A recent animal study has allegedly identified a new immunological connec- tion between obesity and asthma involving “inflammasome activation and production of cytokine interleukin-17 by innate lymphoid cells in the lung,” according to a concurrent editorial published in Nature Medicine. Hye Young Kim, et al., “Interluekin-17-producing innate lymphoid cells and the NLRP3 inflammasome facilitate obesity-associated airway hyperreactivity,” Nature Medicine, January 2014. After studying mice that were raised on a high-fat  diet until they became obese and developed asthma, researchers with Boston Children’s Hospital apparently reported that “obesity appeared to alter the innate immune system—the body’s first responder to infection—in several ways to cause lung inflammation.” In particular, they noted that, compared with non-obese mice, “the lungs of the obese, asthmatic mice had several differences”: (i) “High levels of the protein interleukin 17A (IL17A), a cytokine (signaling molecule) associated with several inflammatory conditions”; (ii) “Increased numbers of the immune cells that produce IL17A, known as type3 innate lymphoid cells (ILC3 cells)”; (iii) “Activation of an inflammatory protein known as NLRP3 inside lung cells”; and (iv) “Increased production of the cytokine IL-1β, a stimulator of ILC3 cells.” See Boston Children’s Hospital Press Release, December 15, 2013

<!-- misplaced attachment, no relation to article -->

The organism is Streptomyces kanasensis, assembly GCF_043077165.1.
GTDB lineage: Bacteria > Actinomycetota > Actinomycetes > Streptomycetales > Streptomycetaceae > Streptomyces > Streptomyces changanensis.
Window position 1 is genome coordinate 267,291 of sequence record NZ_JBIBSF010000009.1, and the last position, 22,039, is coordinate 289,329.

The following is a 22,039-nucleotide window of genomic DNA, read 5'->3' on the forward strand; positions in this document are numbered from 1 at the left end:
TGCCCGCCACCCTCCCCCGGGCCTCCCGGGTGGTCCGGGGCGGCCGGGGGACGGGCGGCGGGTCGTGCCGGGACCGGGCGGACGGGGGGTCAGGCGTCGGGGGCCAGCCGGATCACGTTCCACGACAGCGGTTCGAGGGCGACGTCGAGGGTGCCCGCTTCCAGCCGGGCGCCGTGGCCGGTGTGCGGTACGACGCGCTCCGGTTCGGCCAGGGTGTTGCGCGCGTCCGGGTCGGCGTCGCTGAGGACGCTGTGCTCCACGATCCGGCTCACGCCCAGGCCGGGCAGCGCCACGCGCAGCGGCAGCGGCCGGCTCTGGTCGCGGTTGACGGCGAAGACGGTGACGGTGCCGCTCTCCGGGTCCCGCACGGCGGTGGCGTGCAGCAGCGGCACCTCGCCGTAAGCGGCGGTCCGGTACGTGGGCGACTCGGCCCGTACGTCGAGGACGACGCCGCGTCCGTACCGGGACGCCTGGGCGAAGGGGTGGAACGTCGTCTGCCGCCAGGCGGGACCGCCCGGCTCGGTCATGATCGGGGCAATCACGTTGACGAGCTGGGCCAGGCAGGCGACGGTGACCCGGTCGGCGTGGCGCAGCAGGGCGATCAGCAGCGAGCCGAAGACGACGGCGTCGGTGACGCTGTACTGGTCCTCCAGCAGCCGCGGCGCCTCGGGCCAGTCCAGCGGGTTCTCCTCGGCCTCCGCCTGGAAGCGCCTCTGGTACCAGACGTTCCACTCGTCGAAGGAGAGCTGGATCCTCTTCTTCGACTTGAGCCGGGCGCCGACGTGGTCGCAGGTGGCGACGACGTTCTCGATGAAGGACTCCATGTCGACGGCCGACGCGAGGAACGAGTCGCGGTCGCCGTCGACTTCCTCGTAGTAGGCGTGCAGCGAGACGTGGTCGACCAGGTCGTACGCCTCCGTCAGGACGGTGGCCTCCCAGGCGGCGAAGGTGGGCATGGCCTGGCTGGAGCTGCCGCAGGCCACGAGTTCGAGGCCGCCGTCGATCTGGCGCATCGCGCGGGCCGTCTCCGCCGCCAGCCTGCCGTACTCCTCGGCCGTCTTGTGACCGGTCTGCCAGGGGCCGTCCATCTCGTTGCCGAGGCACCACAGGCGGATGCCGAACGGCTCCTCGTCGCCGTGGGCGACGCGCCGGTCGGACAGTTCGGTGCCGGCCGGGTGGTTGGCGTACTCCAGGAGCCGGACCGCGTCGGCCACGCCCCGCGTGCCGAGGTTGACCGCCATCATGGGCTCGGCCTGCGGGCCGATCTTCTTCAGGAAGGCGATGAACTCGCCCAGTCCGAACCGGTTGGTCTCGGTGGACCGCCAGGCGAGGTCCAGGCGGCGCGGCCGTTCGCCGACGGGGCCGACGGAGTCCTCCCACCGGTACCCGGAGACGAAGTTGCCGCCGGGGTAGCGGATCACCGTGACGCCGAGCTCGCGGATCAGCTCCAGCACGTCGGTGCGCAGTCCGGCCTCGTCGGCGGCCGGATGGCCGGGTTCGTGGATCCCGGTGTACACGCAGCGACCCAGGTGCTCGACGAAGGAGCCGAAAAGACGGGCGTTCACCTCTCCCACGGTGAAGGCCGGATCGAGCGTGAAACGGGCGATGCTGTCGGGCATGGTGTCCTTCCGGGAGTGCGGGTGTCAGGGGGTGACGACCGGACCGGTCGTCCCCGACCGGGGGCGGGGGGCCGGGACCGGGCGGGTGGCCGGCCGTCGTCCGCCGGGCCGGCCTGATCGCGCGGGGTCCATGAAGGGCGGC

“The association between obesity and asthma has been known for several years, but the specific mechanisms by which obesity causes asthma have been undefined until now,” concludes the study. “We now suggest that the inflammation in obesity, which has been recently shown to arise from NLRP3 activation and excess production of cytokine IL-1β, also underlies the devel- opment of asthma that is associated with obesity.”